The Clothworkers’ Company

The challenge

The Clothworkers’ Company is one of the Great Twelve Livery Companies of the City of London. Part of its mission is to promote trusteeship among members, and improve charity governance across the UK. Founded in 1528 to promote the craft of clothworking, The Company’s members help to fulfil civic duties to the City of London and The Company itself has focussed one area of its grant-making on championing good governance, trusteeship, and fostering a more resilient non-profit sector in the UK.

In keeping with this focus, for the past 11 years The Clothworkers’ Company has partnered with NPC on our trusteeship events series, with the aim of exploring the key issues affecting charity governance in the UK.

The approach

Being a good trustee is not just about managing finances and risk, but grasping opportunities and trying to maximise the social impact of your charity. The free seminars produced by NPC and The Clothworkers’ Company take place from autumn to spring each year, and they share best practice for trustees and new ideas or policies that trustees should be aware of in order to make informed decisions for their staff and beneficiaries. Plus, attendees get to ask questions of our expert speakers and discuss the challenges they are facing with their peers. Previous speakers at these events have include Gail Scott-Spicer, Trustee, Premier League Charitable Fund; Arvinda Gohil, Chair, The Peel; and Jonathan Bell, Trustee, National Aids Trust.

These seminars have always been topical and designed with the current concerns of trustees in mind. Previously, we have hosted sessions on the role for trustees in the debate on diversity and inclusion, and how trustees can help implement place-based approaches. This was particularly true throughout 2020 and 2021, during the pandemic, when we held sessions on retaining and empowering volunteers, harnessing digital opportunities, and setting your charity’s reserves policy. Speakers in 2020 and 2021 have included Alex Butler, Trustee, SafeLives; Tiger de Souza MBE, Volunteering, Participation & Inclusion Director, National Trust; and Rohan Hewavisenti, Chief Financial Officer, Amnesty International. What’s more, after each of these events, blogs and YouTube videos are produced to share the learnings more widely.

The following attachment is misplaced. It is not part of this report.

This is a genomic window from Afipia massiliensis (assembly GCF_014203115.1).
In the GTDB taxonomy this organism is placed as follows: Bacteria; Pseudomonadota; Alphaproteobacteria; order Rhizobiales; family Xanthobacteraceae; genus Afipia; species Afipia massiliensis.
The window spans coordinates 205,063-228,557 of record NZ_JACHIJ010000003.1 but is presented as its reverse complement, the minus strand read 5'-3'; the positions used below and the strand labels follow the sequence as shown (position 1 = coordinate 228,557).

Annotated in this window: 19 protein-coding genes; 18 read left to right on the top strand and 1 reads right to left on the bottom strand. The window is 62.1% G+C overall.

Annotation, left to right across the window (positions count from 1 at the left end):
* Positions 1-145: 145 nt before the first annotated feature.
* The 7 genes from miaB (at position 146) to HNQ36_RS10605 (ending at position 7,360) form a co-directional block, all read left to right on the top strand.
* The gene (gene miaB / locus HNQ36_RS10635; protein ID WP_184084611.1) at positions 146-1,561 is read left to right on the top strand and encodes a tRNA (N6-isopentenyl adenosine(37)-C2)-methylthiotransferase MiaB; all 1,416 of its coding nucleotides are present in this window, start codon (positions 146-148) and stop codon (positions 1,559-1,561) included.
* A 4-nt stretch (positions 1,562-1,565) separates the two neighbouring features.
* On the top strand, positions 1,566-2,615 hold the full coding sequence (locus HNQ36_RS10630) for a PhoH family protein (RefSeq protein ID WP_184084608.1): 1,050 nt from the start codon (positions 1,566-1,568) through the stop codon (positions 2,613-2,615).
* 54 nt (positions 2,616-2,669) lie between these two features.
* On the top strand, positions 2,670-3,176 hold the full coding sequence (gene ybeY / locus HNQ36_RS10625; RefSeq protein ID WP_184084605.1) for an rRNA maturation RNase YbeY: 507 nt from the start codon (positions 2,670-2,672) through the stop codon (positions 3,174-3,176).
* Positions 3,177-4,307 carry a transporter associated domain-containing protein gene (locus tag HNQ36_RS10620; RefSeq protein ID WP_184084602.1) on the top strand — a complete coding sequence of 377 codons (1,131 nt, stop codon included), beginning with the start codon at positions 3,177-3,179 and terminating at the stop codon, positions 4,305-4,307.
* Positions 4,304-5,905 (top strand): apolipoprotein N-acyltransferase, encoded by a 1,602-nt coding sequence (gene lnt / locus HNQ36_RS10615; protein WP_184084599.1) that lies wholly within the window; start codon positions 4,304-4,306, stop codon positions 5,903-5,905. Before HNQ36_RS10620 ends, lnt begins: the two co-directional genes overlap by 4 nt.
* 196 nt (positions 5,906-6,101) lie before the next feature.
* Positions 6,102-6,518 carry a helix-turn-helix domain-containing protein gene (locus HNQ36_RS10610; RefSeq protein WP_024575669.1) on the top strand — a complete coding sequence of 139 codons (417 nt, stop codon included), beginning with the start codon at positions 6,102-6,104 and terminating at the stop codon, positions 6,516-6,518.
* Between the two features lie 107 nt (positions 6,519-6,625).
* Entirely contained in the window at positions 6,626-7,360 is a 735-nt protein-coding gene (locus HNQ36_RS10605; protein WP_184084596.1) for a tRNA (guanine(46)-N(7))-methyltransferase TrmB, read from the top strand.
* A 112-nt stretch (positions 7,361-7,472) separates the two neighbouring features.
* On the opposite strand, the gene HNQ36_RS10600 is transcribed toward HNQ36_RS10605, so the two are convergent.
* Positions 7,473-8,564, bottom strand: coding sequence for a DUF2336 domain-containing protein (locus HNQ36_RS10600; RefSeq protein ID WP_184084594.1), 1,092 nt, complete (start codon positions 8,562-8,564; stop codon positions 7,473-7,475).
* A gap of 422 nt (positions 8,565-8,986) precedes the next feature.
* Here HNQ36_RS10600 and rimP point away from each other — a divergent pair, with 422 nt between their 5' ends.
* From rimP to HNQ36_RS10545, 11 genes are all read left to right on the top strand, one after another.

The result

These trusteeship and governance seminars have gone from strength to strength since this partnership between The Clothworkers’ Company and NPC was established. This was even the case when Covid-19 disrupted the events series and the sessions moved from Clothworkers’ Hall in London to Zoom. Attendances have reached new heights recently, with 157 people signing up for our harnessing digital technology through and beyond Covid-19 event, and the blogs and YouTube videos continue to carry important messages far and wide, beyond just those who were able to join us for the sessions. Plus, testimony from participants has been as positive and energising as ever: ‘Well structured—well hosted—good range of speakers—great follow up—good job all round’, ‘I wasn’t able to attend the event and so watched the recording on YouTube. It was very useful to be able to do this so thank you’. Looking to the future, this partnership will continue into 2022, with events on the environmental crisis and how to close down services or programmes. The Clothworkers’ Company’s support ensures that this events series continues to champion good governance and build a more resilient non-profit sector in the UK.

As a livery company, our members have always been keenly aware of the importance of fellowship, community and service. Although most no longer have ties to the textiles industry, all have expertise and skills that enable them to make a difference, which is why we encourage them to seek out trustee roles. Our partnership with NPC has been key to our ability to empower and improve communities—in this instance, through our grant-making and other support for improving charity governance across the UK.

Jocelyn Stuart-Grumbar
Clerk, The Clothworkers’ Company

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